|Official name||Queens Midtown Tunnel|
|Other name(s)||Midtown Tunnel|
|Location||Manhattan and Queens, New York City, New York, US|
|Opened||November 15, 1940|
|Operator||MTA Bridges and Tunnels|
|Toll||As of March 31, 2019, $9.50 (Tolls By Mail and non-New York E-ZPass); $6.12 (New York E-ZPass)|
|Length||6,414 feet (1,955 m) (northern tube)|
6,272 feet (1,912 m) (southern tube)
|No. of lanes||4|
|Tunnel clearance||12 feet 1 inch (3.68 m)|
The Queens–Midtown Tunnel (also sometimes called the Midtown Tunnel) is a vehicular tunnel under the East River in New York City, connecting the boroughs of Manhattan and Queens. The tunnel consists of a pair of tubes, each carrying two lanes. The west end of the tunnel is located on the East Side of Midtown Manhattan, while the east end of the tunnel is located in Long Island City in Queens. The tunnel carries Interstate 495 (I-495), the Long Island Expressway, for its entire length; I-495's western terminus is at the Manhattan portal of the tunnel.
The Queens–Midtown Tunnel was first planned in 1921, though the plans for the tunnel were modified over the following years. By the 1930s, the tunnel was being proposed as the Triborough Tunnel, which would connect Queens and Brooklyn with the east and west sides of Manhattan. The New York City Tunnel Authority finally started construction on the tunnel in 1936, although by then, the plans had been downsized to a connector between Queens and the east side of Manhattan. The tunnel, designed by Ole Singstad, was opened to traffic on November 15, 1940.
The Queens–Midtown Tunnel is owned by New York City and operated by MTA Bridges and Tunnels, an affiliate agency of the Metropolitan Transportation Authority. It is used by several dozen express bus routes. From 1981 to 2016, the Queens–Midtown Tunnel was also the site of the Ringling Bros. and Barnum & Bailey Circus Animal Walk.
The Queens–Midtown Tunnel consists of two tubes that each carry two traffic lanes. The southern tube normally carries eastbound traffic to Queens, and the northern tube normally carries westbound traffic to Manhattan. During the morning rush hour, one lane in the southern tube is used as a westbound high-occupancy vehicle lane. The 6,414-foot-long (1,955 m) northern tube is slightly longer than the 6,272-foot-long (1,912 m) southern tube. Although the tubes' portals in Queens are located side by side, the Manhattan portals are slightly offset from each other.
The Queens–Midtown Tunnel's eastern end is in Long Island City, where the Long Island Expressway (I-495) descends from a viaduct into the tunnel. A toll plaza was formerly located here. Exits 13 and 14 for the Long Island Expressway are located just east of the former toll plaza. Exit 13 is located right underneath the Pulaski Bridge and contains an eastbound-only exit and entrance to and from Borden Avenue. Exit 14, located immediately east of exit 13, contains an eastbound exit and westbound entrance to the tunnel from New York State Route 25A (21st Street). Eastbound traffic entering from Exit 13 intersects with traffic exiting to Exit 14, which must stop and yield to each other. Westbound traffic entering from Exit 14 can enter the tunnel from either 21st Street or 50th Avenue; there is no westbound exit. Although exits 13 and 14 are sequential exit numbers on I-495, they are actually the first and second numbered exits on I-495. The exits from the Manhattan side are not numbered.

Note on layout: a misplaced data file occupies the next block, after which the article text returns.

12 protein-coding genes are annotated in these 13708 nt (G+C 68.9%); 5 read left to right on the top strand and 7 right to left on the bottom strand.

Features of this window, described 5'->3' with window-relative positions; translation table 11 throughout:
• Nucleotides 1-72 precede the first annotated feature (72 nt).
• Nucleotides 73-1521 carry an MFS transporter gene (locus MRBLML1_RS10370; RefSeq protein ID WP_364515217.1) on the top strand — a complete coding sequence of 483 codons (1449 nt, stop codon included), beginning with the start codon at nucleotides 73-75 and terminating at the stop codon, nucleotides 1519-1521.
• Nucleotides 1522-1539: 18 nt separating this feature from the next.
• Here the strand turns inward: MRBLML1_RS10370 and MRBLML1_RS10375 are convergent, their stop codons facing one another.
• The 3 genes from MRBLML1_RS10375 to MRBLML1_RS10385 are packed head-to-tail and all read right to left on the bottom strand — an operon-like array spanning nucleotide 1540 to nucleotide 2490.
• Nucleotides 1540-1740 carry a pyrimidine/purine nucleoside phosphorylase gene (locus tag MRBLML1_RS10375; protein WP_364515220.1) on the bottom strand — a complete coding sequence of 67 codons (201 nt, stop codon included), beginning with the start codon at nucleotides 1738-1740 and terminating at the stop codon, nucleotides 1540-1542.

Both tubes surface east of Second Avenue in Midtown Manhattan. The westbound roadway passes underneath Second Avenue and continues west for a half-block, where it splits into three exit ramps. One ramp continues westbound to 37th Street, while the other two connect to Tunnel Exit Street, which runs south to 34th Street and north to 41st Street. The northernmost block of Tunnel Exit Street, between 40th and 41st Streets, was sold to private interests in 1961 but continues to be in public use. The southern tube rises to ground level east of Second Avenue, where it is fed by eastbound traffic on 36th Street, as well as by entrance ramps from the north and south. These entrance ramps, collectively referred to as Tunnel Entrance Street, run between Second and First Avenues from 34th Street to 40th Street. Electronic toll gantries are located just outside the Manhattan portals.
The Manhattan side was originally also supposed to link with the proposed Mid-Manhattan Expressway and the East River (FDR) Drive, though neither connection was built. Additionally, the Queens side was to have connected to an expressway that would have reached to the Rockaway Peninsula.
The tunnel was once designated as part of New York State Route 24. In the mid-1940s, NY 24 was routed to follow the Crosstown Connecting Highway and the Queens–Midtown Expressway between Queens Boulevard in Woodside, Queens, and the Queens–Midtown Tunnel. NY 24 continued through the tunnel and ended at First and Second Avenues in Manhattan, which at the time were designated as NY 1A. The Crosstown Connection Highway and the Midtown Highway were upgraded into the first portions of the Brooklyn–Queens Expressway (BQE) and the Queens Midtown Expressway, respectively, in the early 1950s. NY 24 was rerouted along the LIE between the Queens–Midtown Tunnel and Farmingdale, New York, in the late 1950s, and the designation was removed from the LIE altogether c. 1962. The expressway and tunnel were designated as I-495 c. 1960.